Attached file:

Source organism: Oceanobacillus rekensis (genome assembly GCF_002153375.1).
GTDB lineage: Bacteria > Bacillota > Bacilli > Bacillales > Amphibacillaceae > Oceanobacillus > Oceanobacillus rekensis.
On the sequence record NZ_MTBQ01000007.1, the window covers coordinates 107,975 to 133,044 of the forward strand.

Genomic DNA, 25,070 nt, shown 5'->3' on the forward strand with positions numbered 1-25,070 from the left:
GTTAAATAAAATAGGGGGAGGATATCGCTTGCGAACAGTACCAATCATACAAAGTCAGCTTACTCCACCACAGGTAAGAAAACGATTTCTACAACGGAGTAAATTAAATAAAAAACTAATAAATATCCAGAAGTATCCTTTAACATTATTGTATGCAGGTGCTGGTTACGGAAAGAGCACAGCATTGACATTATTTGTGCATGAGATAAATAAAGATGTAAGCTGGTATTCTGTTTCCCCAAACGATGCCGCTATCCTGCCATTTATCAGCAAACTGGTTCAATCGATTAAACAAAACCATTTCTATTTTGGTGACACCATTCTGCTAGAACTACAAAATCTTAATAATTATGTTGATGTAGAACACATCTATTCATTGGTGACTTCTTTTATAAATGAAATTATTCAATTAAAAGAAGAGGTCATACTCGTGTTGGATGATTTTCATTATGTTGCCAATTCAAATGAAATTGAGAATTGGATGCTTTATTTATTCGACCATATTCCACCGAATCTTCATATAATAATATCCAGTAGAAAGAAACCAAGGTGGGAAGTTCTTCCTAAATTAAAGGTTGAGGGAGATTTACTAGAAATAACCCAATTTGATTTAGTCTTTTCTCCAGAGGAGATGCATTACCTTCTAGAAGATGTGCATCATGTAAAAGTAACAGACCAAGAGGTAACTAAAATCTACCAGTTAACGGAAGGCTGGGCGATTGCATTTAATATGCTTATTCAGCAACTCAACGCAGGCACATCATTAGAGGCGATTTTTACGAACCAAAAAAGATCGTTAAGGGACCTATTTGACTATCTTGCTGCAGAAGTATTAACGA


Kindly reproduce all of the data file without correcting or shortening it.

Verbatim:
Source organism: Oceanobacillus rekensis (genome assembly GCF_002153375.1).
GTDB lineage: Bacteria > Bacillota > Bacilli > Bacillales > Amphibacillaceae > Oceanobacillus > Oceanobacillus rekensis.
On the sequence record NZ_MTBQ01000007.1, the window covers coordinates 107,975 to 133,044 of the forward strand.

Genomic DNA, 25,070 nt, shown 5'->3' on the forward strand with positions numbered 1-25,070 from the left:
GTTAAATAAAATAGGGGGAGGATATCGCTTGCGAACAGTACCAATCATACAAAGTCAGCTTACTCCACCACAGGTAAGAAAACGATTTCTACAACGGAGTAAATTAAATAAAAAACTAATAAATATCCAGAAGTATCCTTTAACATTATTGTATGCAGGTGCTGGTTACGGAAAGAGCACAGCATTGACATTATTTGTGCATGAGATAAATAAAGATGTAAGCTGGTATTCTGTTTCCCCAAACGATGCCGCTATCCTGCCATTTATCAGCAAACTGGTTCAATCGATTAAACAAAACCATTTCTATTTTGGTGACACCATTCTGCTAGAACTACAAAATCTTAATAATTATGTTGATGTAGAACACATCTATTCATTGGTGACTTCTTTTATAAATGAAATTATTCAATTAAAAGAAGAGGTCATACTCGTGTTGGATGATTTTCATTATGTTGCCAATTCAAATGAAATTGAGAATTGGATGCTTTATTTATTCGACCATATTCCACCGAATCTTCATATAATAATATCCAGTAGAAAGAAACCAAGGTGGGAAGTTCTTCCTAAATTAAAGGTTGAGGGAGATTTACTAGAAATAACCCAATTTGATTTAGTCTTTTCTCCAGAGGAGATGCATTACCTTCTAGAAGATGTGCATCATGTAAAAGTAACAGACCAAGAGGTAACTAAAATCTACCAGTTAACGGAAGGCTGGGCGATTGCATTTAATATGCTTATTCAGCAACTCAACGCAGGCACATCATTAGAGGCGATTTTTACGAACCAAAAAAGATCGTTAAGGGACCTATTTGACTATCTTGCTGCAGAAGTATTAACGA